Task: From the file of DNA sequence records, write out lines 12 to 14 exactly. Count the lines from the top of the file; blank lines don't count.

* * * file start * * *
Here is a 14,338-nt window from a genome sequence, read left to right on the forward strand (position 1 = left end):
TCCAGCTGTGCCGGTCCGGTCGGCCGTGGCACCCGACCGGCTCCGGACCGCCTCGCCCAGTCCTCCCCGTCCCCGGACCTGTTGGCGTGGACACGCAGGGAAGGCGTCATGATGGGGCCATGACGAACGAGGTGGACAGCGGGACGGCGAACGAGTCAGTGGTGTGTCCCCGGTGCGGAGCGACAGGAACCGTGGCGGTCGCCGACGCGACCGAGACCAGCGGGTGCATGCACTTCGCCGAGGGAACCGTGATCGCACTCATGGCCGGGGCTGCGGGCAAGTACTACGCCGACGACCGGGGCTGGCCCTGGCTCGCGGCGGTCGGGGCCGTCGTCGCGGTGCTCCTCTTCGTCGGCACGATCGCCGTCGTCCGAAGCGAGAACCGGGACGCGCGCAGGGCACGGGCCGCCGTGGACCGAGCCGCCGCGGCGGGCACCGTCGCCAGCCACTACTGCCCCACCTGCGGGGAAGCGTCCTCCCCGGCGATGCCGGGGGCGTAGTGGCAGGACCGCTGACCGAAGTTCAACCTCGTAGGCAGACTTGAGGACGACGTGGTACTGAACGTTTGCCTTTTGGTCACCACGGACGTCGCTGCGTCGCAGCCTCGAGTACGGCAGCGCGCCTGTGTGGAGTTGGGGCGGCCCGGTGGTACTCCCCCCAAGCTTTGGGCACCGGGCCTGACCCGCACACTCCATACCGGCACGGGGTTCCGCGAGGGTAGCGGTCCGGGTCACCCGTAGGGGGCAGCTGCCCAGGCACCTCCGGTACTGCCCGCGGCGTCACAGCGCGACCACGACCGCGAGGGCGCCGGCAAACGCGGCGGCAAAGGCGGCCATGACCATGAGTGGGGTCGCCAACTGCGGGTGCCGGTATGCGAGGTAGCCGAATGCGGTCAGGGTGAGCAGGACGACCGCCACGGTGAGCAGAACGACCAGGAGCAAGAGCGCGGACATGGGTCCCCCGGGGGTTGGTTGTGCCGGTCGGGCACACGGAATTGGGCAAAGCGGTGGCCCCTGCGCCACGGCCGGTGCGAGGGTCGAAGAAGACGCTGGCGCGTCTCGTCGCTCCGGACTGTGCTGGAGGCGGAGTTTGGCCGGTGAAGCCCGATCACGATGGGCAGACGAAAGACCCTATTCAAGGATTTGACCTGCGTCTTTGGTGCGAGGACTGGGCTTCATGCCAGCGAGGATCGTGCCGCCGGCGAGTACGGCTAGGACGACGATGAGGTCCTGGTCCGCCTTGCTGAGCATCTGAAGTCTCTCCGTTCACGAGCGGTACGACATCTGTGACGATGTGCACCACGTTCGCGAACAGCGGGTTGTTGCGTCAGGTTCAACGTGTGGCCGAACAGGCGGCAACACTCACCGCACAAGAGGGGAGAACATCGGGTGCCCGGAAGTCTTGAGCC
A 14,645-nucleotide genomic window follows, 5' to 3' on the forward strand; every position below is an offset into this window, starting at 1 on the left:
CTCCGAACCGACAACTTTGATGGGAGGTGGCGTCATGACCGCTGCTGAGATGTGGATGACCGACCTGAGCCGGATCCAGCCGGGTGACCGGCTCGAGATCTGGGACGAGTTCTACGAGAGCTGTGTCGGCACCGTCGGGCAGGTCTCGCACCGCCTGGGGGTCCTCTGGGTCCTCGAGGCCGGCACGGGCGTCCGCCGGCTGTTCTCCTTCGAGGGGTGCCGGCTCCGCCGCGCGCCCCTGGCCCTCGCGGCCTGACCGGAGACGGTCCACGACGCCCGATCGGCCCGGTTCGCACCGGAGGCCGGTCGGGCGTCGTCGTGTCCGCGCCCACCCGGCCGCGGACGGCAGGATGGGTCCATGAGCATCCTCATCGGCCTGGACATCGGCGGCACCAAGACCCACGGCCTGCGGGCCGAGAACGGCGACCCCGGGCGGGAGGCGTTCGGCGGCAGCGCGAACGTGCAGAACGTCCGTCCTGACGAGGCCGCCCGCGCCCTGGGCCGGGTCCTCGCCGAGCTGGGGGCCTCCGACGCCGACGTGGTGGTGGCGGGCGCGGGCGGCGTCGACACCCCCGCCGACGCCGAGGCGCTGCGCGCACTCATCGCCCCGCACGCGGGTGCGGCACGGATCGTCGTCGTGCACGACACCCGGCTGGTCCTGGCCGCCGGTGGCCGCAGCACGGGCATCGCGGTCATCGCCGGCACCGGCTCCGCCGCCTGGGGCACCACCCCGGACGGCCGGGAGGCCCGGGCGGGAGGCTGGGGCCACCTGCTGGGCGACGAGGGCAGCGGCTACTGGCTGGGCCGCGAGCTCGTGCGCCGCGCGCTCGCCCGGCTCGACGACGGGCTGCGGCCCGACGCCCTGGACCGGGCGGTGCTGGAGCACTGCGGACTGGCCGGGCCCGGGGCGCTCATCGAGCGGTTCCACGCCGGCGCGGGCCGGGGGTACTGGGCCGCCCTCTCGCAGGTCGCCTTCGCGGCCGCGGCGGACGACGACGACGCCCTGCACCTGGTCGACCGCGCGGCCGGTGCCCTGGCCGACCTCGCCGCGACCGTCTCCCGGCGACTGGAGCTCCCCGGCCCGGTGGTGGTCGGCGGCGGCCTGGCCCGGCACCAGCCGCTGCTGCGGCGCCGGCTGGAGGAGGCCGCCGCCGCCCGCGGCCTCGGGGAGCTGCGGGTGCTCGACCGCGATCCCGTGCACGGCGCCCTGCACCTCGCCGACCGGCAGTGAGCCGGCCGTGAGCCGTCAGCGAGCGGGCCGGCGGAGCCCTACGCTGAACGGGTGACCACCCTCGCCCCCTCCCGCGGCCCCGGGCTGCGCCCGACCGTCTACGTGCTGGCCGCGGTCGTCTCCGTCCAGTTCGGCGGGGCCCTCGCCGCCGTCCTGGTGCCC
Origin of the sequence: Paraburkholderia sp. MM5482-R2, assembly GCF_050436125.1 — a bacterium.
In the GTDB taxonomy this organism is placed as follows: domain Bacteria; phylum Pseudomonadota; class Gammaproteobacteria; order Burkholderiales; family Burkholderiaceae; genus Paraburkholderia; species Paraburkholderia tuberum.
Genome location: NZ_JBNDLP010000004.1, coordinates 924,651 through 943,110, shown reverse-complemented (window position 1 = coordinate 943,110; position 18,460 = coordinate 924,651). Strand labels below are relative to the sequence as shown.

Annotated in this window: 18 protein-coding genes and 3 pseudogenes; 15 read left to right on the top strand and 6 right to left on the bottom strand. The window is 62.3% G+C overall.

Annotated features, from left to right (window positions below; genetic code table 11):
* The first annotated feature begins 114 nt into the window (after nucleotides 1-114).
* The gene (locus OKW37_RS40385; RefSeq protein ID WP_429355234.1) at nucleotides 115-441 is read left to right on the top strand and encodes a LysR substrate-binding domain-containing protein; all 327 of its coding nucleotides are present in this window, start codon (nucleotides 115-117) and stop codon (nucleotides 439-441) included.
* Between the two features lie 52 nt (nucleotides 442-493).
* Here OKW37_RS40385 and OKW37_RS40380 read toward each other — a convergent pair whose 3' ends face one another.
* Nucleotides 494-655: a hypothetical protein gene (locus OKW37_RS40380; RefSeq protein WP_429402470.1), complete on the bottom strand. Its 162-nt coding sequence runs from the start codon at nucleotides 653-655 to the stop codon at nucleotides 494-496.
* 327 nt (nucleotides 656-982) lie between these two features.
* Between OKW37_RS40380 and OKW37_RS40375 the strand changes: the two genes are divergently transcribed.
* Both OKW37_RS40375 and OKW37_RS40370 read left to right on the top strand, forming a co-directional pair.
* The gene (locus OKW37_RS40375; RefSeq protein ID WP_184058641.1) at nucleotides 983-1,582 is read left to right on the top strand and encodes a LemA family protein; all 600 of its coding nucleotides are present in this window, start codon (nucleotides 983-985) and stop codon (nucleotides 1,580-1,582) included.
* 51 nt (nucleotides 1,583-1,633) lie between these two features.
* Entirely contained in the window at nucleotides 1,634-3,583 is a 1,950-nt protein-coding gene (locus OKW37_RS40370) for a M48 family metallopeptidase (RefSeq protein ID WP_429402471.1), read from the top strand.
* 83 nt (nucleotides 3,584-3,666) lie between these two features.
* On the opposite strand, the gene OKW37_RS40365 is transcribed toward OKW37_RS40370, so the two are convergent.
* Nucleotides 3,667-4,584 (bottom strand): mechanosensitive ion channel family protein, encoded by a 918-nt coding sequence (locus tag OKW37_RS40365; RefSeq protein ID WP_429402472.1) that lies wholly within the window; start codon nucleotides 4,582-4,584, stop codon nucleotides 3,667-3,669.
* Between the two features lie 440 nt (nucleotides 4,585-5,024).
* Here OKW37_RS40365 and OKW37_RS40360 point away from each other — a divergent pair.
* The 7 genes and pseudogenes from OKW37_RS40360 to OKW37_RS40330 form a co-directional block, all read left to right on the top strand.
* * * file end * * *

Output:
* Between the two features lie 52 nt (nucleotides 442-493).
* Here OKW37_RS40385 and OKW37_RS40380 read toward each other — a convergent pair whose 3' ends face one another.
* Nucleotides 494-655: a hypothetical protein gene (locus OKW37_RS40380; RefSeq protein WP_429402470.1), complete on the bottom strand. Its 162-nt coding sequence runs from the start codon at nucleotides 653-655 to the stop codon at nucleotides 494-496.